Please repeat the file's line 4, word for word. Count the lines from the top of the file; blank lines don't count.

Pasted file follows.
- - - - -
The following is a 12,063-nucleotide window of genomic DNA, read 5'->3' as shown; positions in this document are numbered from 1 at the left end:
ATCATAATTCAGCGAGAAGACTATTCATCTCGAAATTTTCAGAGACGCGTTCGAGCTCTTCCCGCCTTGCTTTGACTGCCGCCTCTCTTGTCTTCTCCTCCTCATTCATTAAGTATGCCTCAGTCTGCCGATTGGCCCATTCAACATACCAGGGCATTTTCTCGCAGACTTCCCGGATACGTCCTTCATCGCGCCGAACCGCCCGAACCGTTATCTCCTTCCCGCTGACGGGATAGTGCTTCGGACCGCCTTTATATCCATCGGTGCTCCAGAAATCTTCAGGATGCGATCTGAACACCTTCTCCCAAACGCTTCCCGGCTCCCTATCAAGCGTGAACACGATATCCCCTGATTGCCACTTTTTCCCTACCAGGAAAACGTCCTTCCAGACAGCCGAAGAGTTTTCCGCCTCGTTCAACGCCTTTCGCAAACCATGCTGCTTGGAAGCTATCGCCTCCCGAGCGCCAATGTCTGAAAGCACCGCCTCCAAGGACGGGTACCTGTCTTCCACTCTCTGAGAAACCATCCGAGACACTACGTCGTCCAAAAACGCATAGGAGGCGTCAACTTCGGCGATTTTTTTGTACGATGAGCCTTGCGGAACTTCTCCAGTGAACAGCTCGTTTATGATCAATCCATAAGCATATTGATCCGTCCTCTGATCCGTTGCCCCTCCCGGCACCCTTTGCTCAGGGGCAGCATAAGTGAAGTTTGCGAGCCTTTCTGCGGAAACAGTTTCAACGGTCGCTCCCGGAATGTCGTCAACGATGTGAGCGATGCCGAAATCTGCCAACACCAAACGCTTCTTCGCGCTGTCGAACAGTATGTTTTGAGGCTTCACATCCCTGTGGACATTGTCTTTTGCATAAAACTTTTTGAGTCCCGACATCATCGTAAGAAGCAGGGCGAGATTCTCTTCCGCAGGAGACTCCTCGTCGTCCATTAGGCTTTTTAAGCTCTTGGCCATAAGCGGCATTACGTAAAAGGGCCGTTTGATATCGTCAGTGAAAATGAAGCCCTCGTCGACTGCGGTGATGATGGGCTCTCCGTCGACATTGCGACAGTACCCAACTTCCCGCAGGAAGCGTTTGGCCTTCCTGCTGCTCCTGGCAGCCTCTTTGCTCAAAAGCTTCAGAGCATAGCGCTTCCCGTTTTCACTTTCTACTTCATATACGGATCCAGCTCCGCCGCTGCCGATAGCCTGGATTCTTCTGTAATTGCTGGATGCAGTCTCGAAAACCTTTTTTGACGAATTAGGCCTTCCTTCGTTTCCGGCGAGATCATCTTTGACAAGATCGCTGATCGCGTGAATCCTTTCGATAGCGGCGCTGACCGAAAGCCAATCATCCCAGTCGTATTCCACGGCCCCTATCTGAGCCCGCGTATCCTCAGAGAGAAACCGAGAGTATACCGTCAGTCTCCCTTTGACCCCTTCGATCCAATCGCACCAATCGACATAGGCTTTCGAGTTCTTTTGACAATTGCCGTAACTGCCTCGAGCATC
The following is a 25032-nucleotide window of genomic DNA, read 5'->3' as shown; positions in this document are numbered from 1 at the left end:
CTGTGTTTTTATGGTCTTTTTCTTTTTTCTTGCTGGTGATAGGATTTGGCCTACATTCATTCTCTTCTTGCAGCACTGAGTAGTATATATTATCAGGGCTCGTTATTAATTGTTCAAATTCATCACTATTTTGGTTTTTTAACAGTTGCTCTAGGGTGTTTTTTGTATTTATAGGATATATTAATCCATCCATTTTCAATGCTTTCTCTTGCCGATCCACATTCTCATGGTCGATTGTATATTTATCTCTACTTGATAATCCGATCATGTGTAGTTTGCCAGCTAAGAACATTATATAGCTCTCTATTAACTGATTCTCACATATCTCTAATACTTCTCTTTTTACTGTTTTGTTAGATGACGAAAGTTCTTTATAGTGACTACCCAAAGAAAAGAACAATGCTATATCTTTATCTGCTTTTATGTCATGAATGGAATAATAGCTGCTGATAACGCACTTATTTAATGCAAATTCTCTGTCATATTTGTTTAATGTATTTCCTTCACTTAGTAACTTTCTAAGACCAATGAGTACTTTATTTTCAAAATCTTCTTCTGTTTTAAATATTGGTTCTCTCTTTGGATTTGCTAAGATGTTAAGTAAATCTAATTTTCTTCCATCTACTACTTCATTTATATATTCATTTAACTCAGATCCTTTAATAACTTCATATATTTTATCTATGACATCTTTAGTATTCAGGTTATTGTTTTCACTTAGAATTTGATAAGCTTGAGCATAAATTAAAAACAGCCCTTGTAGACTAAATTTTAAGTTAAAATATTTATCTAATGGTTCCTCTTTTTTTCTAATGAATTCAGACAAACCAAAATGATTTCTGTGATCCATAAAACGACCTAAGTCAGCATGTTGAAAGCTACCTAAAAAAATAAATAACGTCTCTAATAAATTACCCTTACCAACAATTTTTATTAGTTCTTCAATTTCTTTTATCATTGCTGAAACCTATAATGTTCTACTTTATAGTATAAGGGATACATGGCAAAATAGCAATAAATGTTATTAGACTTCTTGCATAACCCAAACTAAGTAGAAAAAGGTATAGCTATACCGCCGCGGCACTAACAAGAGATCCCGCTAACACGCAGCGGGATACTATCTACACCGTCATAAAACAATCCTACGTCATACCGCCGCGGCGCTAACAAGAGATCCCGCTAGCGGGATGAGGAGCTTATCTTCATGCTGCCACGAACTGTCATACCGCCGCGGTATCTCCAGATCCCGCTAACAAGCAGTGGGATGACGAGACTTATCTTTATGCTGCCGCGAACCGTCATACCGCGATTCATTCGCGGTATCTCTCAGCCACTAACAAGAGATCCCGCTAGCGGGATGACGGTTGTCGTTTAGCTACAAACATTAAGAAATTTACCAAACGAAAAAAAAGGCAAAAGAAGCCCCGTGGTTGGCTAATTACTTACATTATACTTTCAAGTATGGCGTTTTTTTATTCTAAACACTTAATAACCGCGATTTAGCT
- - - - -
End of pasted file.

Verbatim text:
CTGTGTTTTTATGGTCTTTTTCTTTTTTCTTGCTGGTGATAGGATTTGGCCTACATTCATTCTCTTCTTGCAGCACTGAGTAGTATATATTATCAGGGCTCGTTATTAATTGTTCAAATTCATCACTATTTTGGTTTTTTAACAGTTGCTCTAGGGTGTTTTTTGTATTTATAGGATATATTAATCCATCCATTTTCAATGCTTTCTCTTGCCGATCCACATTCTCATGGTCGATTGTATATTTATCTCTACTTGATAATCCGATCATGTGTAGTTTGCCAGCTAAGAACATTATATAGCTCTCTATTAACTGATTCTCACATATCTCTAATACTTCTCTTTTTACTGTTTTGTTAGATGACGAAAGTTCTTTATAGTGACTACCCAAAGAAAAGAACAATGCTATATCTTTATCTGCTTTTATGTCATGAATGGAATAATAGCTGCTGATAACGCACTTATTTAATGCAAATTCTCTGTCATATTTGTTTAATGTATTTCCTTCACTTAGTAACTTTCTAAGACCAATGAGTACTTTATTTTCAAAATCTTCTTCTGTTTTAAATATTGGTTCTCTCTTTGGATTTGCTAAGATGTTAAGTAAATCTAATTTTCTTCCATCTACTACTTCATTTATATATTCATTTAACTCAGATCCTTTAATAACTTCATATATTTTATCTATGACATCTTTAGTATTCAGGTTATTGTTTTCACTTAGAATTTGATAAGCTTGAGCATAAATTAAAAACAGCCCTTGTAGACTAAATTTTAAGTTAAAATATTTATCTAATGGTTCCTCTTTTTTTCTAATGAATTCAGACAAACCAAAATGATTTCTGTGATCCATAAAACGACCTAAGTCAGCATGTTGAAAGCTACCTAAAAAAATAAATAACGTCTCTAATAAATTACCCTTACCAACAATTTTTATTAGTTCTTCAATTTCTTTTATCATTGCTGAAACCTATAATGTTCTACTTTATAGTATAAGGGATACATGGCAAAATAGCAATAAATGTTATTAGACTTCTTGCATAACCCAAACTAAGTAGAAAAAGGTATAGCTATACCGCCGCGGCACTAACAAGAGATCCCGCTAACACGCAGCGGGATACTATCTACACCGTCATAAAACAATCCTACGTCATACCGCCGCGGCGCTAACAAGAGATCCCGCTAGCGGGATGAGGAGCTTATCTTCATGCTGCCACGAACTGTCATACCGCCGCGGTATCTCCAGATCCCGCTAACAAGCAGTGGGATGACGAGACTTATCTTTATGCTGCCGCGAACCGTCATACCGCGATTCATTCGCGGTATCTCTCAGCCACTAACAAGAGATCCCGCTAGCGGGATGACGGTTGTCGTTTAGCTACAAACATTAAGAAATTTACCAAACGAAAAAAAAGGCAAAAGAAGCCCCGTGGTTGGCTAATTACTTACATTATACTTTCAAGTATGGCGTTTTTTTATTCTAAACACTTAATAACCGCGATTTAGCT